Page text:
In addition, I do feel some attraction to the weight of historical tradition. Hilaire Belloc said something along the lines that he was sure the Church was divinely instituted because no purely human institution that had been so badly run could have survived for almost two thousand years. (If anyone can tell me the exact quote, I’d be very grateful.) I’m irrationally reassured by the fact that our local priest is part of a line of historical ordinations going back to Jesus summoning the Twelve. I find places of pilgrimage fascinating, but also sometimes funny (some time I’ll write up my feelings about St Peter’s in Rome, and the Church of the Holy Sepulchre in Jerusalem).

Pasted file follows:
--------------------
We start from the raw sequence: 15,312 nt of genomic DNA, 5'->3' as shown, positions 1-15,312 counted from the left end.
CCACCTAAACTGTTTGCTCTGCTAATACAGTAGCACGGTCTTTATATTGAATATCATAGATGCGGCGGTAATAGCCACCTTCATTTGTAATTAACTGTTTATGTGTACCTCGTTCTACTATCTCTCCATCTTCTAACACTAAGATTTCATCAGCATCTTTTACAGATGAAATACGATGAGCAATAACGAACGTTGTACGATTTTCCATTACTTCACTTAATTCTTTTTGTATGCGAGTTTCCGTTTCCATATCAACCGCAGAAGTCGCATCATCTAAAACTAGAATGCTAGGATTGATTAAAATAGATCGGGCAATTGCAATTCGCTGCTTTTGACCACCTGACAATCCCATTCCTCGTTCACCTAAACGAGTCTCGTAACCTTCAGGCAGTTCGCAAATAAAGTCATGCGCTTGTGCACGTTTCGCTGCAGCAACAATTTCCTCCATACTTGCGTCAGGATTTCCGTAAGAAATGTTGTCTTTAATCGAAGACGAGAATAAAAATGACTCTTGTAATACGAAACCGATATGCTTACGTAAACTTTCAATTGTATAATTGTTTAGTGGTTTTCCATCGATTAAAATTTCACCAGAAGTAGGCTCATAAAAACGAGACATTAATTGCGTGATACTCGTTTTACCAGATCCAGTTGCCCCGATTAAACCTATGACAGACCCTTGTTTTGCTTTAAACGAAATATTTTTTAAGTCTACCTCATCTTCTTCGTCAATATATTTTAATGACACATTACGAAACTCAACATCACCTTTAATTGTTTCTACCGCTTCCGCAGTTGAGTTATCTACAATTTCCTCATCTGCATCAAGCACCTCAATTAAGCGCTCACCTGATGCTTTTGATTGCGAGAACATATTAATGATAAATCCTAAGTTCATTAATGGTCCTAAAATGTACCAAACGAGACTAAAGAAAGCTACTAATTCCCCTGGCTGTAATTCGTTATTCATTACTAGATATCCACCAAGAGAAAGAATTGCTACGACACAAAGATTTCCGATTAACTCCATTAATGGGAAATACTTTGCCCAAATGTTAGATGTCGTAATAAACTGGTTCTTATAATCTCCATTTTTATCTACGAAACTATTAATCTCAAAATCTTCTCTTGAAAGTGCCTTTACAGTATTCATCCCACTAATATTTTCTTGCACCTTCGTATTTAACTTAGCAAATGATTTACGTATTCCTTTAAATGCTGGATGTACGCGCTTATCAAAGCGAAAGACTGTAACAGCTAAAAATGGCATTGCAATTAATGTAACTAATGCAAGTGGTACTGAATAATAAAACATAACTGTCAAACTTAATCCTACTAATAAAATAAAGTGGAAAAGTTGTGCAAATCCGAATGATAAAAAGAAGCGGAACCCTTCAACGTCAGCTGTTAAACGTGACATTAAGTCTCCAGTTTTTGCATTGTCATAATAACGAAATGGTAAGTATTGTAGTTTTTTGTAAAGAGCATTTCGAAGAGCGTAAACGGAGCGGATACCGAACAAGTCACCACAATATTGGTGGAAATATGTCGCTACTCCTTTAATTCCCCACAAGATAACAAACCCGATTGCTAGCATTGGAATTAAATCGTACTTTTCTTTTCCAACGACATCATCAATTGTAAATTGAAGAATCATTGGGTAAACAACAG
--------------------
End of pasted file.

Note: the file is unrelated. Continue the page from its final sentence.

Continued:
But basically, I believe in God, I want a regular means of communication with Him, and there seems to me no compelling reason to abandon what I’m used to, especially as its local form feels like it’s politically on the right wavelength. I have no intention of thrusting it down anyone else’s throat, but it seemed like a good moment to write it all down for myself.

One thought on “Pope and church

  1. Have there been any Big Finish or novelizations of First Doctor stories prior to An Unearthly Child? Seems those are wide open.